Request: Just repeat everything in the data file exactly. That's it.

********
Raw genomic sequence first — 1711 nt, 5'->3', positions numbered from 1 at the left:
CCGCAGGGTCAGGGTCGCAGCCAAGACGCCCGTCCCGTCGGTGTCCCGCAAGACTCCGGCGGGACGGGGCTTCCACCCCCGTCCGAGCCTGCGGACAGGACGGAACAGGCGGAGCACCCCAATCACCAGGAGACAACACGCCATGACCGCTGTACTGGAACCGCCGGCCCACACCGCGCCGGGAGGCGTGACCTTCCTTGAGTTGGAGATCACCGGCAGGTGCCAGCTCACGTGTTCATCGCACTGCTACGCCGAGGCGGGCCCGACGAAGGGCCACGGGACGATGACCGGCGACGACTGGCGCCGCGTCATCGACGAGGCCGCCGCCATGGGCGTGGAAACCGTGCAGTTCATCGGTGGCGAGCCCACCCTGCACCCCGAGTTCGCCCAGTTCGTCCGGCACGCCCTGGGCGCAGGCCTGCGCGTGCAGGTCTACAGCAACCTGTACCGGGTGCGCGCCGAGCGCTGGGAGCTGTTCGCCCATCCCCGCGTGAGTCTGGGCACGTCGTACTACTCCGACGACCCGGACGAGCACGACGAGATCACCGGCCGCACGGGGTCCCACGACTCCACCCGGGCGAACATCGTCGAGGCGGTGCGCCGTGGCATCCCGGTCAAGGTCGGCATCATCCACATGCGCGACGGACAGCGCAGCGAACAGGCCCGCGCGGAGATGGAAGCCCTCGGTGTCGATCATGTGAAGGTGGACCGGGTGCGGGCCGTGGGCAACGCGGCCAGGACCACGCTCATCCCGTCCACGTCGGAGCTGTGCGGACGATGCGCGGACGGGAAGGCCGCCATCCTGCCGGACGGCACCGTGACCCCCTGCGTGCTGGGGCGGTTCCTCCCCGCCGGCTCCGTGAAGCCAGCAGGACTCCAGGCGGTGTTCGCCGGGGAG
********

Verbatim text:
Raw genomic sequence first — 1711 nt, 5'->3', positions numbered from 1 at the left:
CCGCAGGGTCAGGGTCGCAGCCAAGACGCCCGTCCCGTCGGTGTCCCGCAAGACTCCGGCGGGACGGGGCTTCCACCCCCGTCCGAGCCTGCGGACAGGACGGAACAGGCGGAGCACCCCAATCACCAGGAGACAACACGCCATGACCGCTGTACTGGAACCGCCGGCCCACACCGCGCCGGGAGGCGTGACCTTCCTTGAGTTGGAGATCACCGGCAGGTGCCAGCTCACGTGTTCATCGCACTGCTACGCCGAGGCGGGCCCGACGAAGGGCCACGGGACGATGACCGGCGACGACTGGCGCCGCGTCATCGACGAGGCCGCCGCCATGGGCGTGGAAACCGTGCAGTTCATCGGTGGCGAGCCCACCCTGCACCCCGAGTTCGCCCAGTTCGTCCGGCACGCCCTGGGCGCAGGCCTGCGCGTGCAGGTCTACAGCAACCTGTACCGGGTGCGCGCCGAGCGCTGGGAGCTGTTCGCCCATCCCCGCGTGAGTCTGGGCACGTCGTACTACTCCGACGACCCGGACGAGCACGACGAGATCACCGGCCGCACGGGGTCCCACGACTCCACCCGGGCGAACATCGTCGAGGCGGTGCGCCGTGGCATCCCGGTCAAGGTCGGCATCATCCACATGCGCGACGGACAGCGCAGCGAACAGGCCCGCGCGGAGATGGAAGCCCTCGGTGTCGATCATGTGAAGGTGGACCGGGTGCGGGCCGTGGGCAACGCGGCCAGGACCACGCTCATCCCGTCCACGTCGGAGCTGTGCGGACGATGCGCGGACGGGAAGGCCGCCATCCTGCCGGACGGCACCGTGACCCCCTGCGTGCTGGGGCGGTTCCTCCCCGCCGGCTCCGTGAAGCCAGCAGGACTCCAGGCGGTGTTCGCCGGGGAG